Sen. Rob Bradley, R-Fleming Island, and Rep. Matt Gaetz, R-Fort Walton Beach, held a news conference to announce the proposal, which will be considered during the 2016 legislative session. It comes as state health officials continue trying to carry out a 2014 law allowing limited types of cannabis and as a potential ballot fight looms next year over broader legalization.
Bradley said lawmakers can't "put our head in the sand" on the medical-marijuana issue, with polls showing that a majority of voters favor making cannabis available to patients.
"The people in our communities who care about cannabis reform, who want to be able to die without being jacked up with opiates and without being in excruciating pain are visiting their legislators,'' Gaetz said. "They are making phone calls. They're sending emails, and it's working."
The proposal (HB 307) piggybacks on a law passed earlier this year that allows terminally ill patients to gain access to experimental drugs that have not been approved for general use by the U.S. Food and Drug Administration. That law, dubbed the "Right to Try Act," is limited to patients who have terminal conditions and requires that they get approvals from two physicians.
Those same conditions would apply to the medical-marijuana bill proposed by Bradley and Gaetz.
Also, the bill would not allow patients to receive medical marijuana that can be smoked. Cannabis also can be used in other ways, such as in oils. Limiting the form could help make the bill more politically palatable as, for example, the Florida Sheriffs Association said last year it objected to any medical marijuana that could be smoked.
Bradley and Gaetz helped spearhead an effort in 2014 to pass a law that allows some patients, such as children with severe forms of epilepsy, to obtain limited types of cannabis that purportedly do not get users high. But those products, which are low in euphoria-inducing tetrahydrocannabinol, or THC, and high in cannabadiol, or CBD, still are not on the market, as the Florida Department of Health ran into legal challenges over regulations and as a licensing process continues for nurseries.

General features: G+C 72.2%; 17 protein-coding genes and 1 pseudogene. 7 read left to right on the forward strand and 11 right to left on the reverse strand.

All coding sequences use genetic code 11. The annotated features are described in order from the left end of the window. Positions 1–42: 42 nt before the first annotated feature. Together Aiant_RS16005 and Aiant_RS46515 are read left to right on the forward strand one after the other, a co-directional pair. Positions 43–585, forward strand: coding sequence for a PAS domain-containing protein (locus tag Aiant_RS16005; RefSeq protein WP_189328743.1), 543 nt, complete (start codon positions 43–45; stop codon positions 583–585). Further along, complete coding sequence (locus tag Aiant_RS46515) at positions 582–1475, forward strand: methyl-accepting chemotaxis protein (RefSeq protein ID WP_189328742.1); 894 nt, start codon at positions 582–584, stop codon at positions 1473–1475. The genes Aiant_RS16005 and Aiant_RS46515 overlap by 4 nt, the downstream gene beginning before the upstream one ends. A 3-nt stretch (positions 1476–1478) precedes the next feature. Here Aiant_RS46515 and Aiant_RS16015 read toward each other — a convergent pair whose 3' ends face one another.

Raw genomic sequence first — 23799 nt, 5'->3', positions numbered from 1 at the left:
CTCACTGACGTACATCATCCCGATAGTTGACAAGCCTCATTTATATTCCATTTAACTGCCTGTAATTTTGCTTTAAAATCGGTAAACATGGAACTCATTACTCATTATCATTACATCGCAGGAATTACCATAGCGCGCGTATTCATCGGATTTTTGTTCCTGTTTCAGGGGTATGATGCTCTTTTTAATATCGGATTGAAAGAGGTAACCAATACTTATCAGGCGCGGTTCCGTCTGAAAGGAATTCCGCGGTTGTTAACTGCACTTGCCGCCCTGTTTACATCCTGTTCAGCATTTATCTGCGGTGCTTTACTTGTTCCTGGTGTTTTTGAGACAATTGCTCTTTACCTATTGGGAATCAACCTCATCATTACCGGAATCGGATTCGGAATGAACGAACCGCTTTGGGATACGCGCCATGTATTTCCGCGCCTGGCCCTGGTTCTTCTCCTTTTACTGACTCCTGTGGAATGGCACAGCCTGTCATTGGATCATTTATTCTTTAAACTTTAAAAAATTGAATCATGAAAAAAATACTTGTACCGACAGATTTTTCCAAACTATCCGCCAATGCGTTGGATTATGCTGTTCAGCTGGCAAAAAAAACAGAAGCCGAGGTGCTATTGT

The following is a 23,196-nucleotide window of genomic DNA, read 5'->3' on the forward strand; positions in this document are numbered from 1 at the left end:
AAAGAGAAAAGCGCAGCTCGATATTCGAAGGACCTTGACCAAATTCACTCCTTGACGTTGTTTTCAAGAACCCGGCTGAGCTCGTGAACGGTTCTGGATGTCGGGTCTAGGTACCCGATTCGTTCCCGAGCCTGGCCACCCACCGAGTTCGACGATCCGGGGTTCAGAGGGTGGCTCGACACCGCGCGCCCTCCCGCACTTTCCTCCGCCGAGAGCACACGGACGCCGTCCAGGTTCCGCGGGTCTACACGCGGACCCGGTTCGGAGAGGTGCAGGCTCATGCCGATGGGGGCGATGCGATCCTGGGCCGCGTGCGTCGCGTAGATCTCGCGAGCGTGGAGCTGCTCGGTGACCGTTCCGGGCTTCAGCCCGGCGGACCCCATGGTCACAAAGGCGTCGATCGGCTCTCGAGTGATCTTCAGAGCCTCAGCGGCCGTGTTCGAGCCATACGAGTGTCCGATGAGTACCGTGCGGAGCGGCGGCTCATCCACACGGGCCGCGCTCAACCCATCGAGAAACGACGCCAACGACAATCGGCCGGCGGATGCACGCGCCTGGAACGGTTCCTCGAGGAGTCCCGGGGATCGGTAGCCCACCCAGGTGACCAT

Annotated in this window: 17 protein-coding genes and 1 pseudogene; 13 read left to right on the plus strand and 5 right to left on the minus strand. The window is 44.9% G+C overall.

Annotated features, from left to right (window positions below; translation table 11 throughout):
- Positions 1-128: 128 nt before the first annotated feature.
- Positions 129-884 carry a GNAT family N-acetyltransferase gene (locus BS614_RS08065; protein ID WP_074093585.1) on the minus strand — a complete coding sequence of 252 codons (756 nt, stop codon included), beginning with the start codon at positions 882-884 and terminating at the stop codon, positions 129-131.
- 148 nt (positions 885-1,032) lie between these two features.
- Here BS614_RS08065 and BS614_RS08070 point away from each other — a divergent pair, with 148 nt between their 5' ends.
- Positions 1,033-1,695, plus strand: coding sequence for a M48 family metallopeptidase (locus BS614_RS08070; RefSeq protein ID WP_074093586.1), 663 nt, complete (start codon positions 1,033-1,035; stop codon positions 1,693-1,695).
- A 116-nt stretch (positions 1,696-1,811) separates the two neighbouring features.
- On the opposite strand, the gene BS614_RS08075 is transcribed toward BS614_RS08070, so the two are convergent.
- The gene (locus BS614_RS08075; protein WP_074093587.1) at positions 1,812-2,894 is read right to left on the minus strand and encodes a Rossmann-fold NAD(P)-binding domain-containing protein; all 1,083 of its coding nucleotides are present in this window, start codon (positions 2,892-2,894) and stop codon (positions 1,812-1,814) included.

Unlike the 2014 law, the new bill would not be limited to non-euphoric medical marijuana. But it would use the same regulatory structure designed to carry out the 2014 law, including relying on nurseries in five regions of the state that will be awarded licenses to grow, process and dispense cannabis.
Lawmakers will consider the bill as they face the prospect of a renewed drive to pass a constitutional amendment in November 2016 for broader legalization of medical marijuana. The drive is led by prominent Orlando attorney John Morgan and comes after a similar ballot proposal narrowly failed in 2014.
Backers of the initiative still need to get Florida Supreme Court approval of their proposed ballot language and submit enough petition signatures to take the issue to voters. Gaetz said the newly filed bill is not about trying to fight the proposed constitutional amendment, though lawmakers often argue that issues such as medical marijuana should be dealt with in the Legislature.
"This is a job for legislators to do, not the blunt instrument of a constitutional amendment,'' Bradley said. "But we kind of lose that argument, and rightfully so, if we just say that but then don't do anything about it and not address legitimate concerns that are raised to us by our constituents."
Polls have consistently shown that a majority of voters back at least the concept of allowing medical marijuana. A University of South Florida survey released this week put support at 55 percent.
"This is an issue that people care about,'' Bradley said. "This is an issue that we need to talk about. We've been elected to do the people's business, and I take it very seriously when this is something that is on people's minds. We need to address it."
News Service Assignment Manager Tom Urban contributed to this report.
Two key lawmakers Wednesday proposed allowing terminally ill patients to obtain medical marijuana to help grapple with pain, the latest twist in a nearly two-year debate about how to address the high-profile – and emotionally charged – issue.